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Bullying and Homeschooling

Bullying has become and epidemic in our world today.

With 1 out of every 5 high school students being bullied, it’s no wonder people who are looking for an escape turn to homeschooling.
A growing number of homeschool families report making the switch from public school to homeschool due to the rising problem. But does being homeschooled guarantee you won’t be bullied? Not at all.

You will still interact with kids, whether face-to-face or on social media. There will still be public school kids at family and church gatherings. You’ll feel left out as your public school friends move on without you in their circle. Yet, many families are willing to make the switch, knowing it probably won’t eliminate the problem completely.

While it does still exist, bullying and homeschooling looks much different than bullying in public school. The extent of the bullying is much less and it’s easier to remove yourself from any situation which arises. But what is it exactly that homeschool families do differently that makes the bullying so much less frequent than public schools?

THIS MAKES SENSE! Bullying and homeschooling are both on the rise. Now I get it!

Why are homeschoolers less likely to be a bully?

  1. More Parent Involvement:

    Kids can be cruel but they are usually pretty civil in front of adults. In public schools, bullying generally takes place in bathrooms, hallways, on the bus or during lunch. Rarely are kids bullied in front of the teacher. Homeschool families don’t have these opportunities multiple times a day to bully each other. Likewise, homeschool parents are generally more hands-on and know more details about where and what their children are doing. This makes it easier to recognize bullying, whether your child is on the giving or receiving end of it. The quality time homeschool families spend together makes them feel safe enough to talk to their parents about any situation which makes them uncomfortable. Parents can quickly and easily nip bullying in the bud, as soon as it’s recognized.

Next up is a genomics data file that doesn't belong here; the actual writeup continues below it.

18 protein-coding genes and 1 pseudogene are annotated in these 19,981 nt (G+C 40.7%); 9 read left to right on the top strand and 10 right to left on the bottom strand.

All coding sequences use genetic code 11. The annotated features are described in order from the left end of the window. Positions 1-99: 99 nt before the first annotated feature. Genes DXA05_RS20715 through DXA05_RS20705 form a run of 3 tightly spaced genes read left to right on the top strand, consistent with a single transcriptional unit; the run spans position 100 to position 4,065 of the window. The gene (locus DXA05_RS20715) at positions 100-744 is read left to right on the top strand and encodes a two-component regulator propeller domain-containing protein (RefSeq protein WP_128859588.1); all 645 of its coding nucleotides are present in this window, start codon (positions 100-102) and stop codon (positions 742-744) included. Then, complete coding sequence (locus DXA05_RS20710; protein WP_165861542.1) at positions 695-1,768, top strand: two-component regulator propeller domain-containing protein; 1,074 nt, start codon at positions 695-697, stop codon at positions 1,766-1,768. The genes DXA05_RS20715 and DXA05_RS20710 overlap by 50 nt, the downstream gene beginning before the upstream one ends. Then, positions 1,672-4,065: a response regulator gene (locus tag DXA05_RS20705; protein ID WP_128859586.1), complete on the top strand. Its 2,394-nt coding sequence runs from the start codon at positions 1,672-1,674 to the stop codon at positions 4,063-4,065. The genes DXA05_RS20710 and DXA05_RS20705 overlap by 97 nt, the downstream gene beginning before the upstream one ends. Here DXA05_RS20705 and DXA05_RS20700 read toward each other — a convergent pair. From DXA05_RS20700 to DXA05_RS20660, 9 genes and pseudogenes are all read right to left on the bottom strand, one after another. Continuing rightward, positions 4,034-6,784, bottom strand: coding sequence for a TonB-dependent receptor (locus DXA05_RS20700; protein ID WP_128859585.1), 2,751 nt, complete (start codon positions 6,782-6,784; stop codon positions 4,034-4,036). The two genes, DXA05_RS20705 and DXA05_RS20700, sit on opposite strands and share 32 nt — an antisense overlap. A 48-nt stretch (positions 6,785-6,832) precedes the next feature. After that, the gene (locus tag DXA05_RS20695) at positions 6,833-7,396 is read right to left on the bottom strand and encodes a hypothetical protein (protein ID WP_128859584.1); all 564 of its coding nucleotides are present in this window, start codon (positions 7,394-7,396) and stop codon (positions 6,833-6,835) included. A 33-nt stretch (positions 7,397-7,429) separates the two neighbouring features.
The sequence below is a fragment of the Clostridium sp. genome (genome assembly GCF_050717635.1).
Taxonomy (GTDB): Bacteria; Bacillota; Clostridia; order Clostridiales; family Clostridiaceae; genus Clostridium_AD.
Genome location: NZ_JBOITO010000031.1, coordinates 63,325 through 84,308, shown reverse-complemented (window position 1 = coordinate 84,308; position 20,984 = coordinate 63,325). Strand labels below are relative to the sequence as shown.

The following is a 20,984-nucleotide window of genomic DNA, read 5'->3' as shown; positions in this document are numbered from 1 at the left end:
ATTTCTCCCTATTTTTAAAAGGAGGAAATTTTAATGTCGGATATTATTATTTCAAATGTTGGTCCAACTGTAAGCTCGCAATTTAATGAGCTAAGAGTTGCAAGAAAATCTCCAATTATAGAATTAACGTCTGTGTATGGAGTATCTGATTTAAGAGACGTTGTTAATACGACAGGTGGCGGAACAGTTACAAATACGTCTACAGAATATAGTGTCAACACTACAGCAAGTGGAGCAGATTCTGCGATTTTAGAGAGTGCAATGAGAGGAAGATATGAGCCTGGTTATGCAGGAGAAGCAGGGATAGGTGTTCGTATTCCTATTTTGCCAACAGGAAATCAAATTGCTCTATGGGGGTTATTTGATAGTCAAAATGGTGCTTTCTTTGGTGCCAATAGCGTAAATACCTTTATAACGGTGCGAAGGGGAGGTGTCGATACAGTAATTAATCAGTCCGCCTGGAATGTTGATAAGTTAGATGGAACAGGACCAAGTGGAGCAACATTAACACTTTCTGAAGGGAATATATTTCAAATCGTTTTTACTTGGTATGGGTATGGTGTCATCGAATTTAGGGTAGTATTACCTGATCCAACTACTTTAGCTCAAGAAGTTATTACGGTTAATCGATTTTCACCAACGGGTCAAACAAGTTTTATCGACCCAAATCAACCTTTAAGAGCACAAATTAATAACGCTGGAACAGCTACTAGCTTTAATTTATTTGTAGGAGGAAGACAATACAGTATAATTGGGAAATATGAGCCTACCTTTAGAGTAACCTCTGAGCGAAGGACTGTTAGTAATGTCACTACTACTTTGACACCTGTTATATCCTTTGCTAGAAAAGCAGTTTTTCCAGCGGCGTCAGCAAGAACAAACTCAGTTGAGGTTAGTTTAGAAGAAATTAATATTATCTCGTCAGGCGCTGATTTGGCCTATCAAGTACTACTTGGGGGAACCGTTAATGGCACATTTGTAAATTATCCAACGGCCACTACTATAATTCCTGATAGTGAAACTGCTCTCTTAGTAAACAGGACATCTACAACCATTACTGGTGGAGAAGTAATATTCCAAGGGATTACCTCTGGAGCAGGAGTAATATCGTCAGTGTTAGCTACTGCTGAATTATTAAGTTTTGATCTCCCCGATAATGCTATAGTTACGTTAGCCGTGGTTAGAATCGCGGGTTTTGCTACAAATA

2. Less Examples of Bullying:

    Public school children see mean, tough and rough kids who pick on others because of how they look, how much money they have or other silly reasons. Homeschool families are not as apt to be introduced to these behaviors, making them less likely to bully. Once children grow accustom to seeing people being picked on, they tend to become desensitized to it, making it seem almost “normal.” THIS MAKES SENSE! Bullying and homeschooling are both on the rise. Now I get it!

  3. Less Interaction:

    When homeschoolers get to hang out with other kids, they tend to make it as enjoyable as possible. Rarely do our homeschool meet-ups end in bickering or hateful attitudes. Our kids know they will see their friends again in a few days but they tend to make the best of the time they have together. Enjoying each others’ company is more enticing than being mean and making others feel badly.

  4. Parents are the Biggest Influence:

    They say you act the most like the 3 people you spend most of your time with. (If that’s the case, I apologize for being a whiny 3 year old some days!) 😉 Homeschooled kids spend the majority of their time with their parents and siblings.  This results in homeschool kids acting like adults in a lot of ways. Luckily, most homeschool parents realize the importance of shaping our children into confident and caring individuals. Homeschoolers are influenced by parents, who tend to be kinder than most children, yet wise enough to guide them down the right path.

While your child will never be able to avoid bullying 100%, there is no doubt that homeschooling lessens the problem for all involved. Children can be mean and say the most hurtful things to others. We must learn to teach our children the weight of our words and actions. If we want to stop this growing issue, we need to begin on the forefront: in our homes. With a watchful eye and a good example, we can change the world, one bully at a time.

THIS MAKES SENSE! Bullying and homeschooling are both on the rise. Now I get it!